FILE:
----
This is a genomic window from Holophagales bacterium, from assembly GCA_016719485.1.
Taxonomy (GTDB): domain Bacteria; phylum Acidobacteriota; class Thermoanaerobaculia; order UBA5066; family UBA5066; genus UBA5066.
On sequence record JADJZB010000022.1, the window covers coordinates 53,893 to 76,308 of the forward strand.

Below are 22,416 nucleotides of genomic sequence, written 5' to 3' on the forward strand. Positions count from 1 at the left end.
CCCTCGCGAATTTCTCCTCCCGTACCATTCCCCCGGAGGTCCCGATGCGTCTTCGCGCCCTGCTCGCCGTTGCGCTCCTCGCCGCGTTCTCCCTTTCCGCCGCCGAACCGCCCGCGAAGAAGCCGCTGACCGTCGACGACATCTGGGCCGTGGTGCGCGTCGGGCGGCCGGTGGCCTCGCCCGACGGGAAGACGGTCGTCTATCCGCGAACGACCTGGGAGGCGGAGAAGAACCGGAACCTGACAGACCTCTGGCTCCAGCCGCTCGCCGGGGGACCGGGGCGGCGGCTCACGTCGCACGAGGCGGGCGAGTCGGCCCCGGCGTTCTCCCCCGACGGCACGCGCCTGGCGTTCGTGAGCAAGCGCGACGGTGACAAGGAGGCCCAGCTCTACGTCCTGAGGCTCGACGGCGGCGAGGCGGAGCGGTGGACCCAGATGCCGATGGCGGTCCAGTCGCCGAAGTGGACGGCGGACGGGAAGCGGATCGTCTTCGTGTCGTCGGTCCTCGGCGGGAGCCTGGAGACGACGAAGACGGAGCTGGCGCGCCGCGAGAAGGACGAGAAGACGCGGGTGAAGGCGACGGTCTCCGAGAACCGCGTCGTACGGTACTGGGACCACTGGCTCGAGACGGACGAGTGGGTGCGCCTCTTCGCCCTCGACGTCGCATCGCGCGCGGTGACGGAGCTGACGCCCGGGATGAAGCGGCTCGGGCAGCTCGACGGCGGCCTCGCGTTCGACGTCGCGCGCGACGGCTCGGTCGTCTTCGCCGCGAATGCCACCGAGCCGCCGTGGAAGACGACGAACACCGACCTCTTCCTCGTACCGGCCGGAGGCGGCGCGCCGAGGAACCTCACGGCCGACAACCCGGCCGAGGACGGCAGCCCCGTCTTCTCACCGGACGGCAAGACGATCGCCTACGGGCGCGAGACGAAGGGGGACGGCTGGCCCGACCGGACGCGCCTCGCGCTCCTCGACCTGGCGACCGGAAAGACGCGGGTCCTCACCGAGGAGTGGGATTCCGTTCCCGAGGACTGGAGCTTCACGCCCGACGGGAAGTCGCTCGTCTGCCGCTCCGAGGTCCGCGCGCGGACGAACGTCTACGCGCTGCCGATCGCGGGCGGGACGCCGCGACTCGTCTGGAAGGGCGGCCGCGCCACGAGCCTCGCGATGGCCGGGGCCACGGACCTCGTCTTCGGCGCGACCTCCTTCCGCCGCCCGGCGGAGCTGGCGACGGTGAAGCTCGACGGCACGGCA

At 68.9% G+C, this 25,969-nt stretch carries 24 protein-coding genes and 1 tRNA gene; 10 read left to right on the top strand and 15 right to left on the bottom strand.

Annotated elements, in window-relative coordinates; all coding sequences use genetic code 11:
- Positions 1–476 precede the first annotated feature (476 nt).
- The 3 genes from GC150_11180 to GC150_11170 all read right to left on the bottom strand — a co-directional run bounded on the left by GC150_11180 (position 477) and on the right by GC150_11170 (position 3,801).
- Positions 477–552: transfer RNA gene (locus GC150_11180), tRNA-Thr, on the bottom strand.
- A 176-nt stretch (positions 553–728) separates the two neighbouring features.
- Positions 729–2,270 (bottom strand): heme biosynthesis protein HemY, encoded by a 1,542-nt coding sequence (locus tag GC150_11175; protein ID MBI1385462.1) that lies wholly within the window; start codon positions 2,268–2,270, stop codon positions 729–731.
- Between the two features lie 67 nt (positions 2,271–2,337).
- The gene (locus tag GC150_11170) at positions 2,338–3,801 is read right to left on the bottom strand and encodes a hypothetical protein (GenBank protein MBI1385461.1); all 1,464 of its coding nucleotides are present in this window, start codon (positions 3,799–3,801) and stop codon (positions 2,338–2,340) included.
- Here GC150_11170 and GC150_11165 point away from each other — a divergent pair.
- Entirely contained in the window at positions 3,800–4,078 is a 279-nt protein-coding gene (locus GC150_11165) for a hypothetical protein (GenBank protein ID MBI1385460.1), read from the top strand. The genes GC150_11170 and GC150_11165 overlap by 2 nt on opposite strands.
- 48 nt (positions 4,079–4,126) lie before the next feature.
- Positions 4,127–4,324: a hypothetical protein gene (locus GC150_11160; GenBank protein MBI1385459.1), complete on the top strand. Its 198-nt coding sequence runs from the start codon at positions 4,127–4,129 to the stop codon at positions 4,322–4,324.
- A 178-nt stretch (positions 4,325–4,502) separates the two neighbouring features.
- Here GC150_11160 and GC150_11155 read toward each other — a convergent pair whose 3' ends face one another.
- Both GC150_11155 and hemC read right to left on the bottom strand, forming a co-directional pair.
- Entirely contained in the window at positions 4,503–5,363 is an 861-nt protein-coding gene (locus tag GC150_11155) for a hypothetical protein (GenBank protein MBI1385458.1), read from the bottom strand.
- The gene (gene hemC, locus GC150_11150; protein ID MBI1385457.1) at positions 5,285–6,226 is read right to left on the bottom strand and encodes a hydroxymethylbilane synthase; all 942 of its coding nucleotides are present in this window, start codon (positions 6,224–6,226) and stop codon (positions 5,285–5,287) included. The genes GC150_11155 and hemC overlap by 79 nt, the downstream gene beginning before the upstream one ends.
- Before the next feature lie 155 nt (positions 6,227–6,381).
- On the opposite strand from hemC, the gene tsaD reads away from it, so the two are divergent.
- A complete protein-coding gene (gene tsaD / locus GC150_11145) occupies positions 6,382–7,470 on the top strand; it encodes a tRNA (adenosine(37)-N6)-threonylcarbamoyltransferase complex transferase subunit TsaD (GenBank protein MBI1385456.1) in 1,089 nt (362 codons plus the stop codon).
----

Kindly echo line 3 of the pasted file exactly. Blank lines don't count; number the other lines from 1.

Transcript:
On sequence record JADJZB010000022.1, the window covers coordinates 53,893 to 76,308 of the forward strand.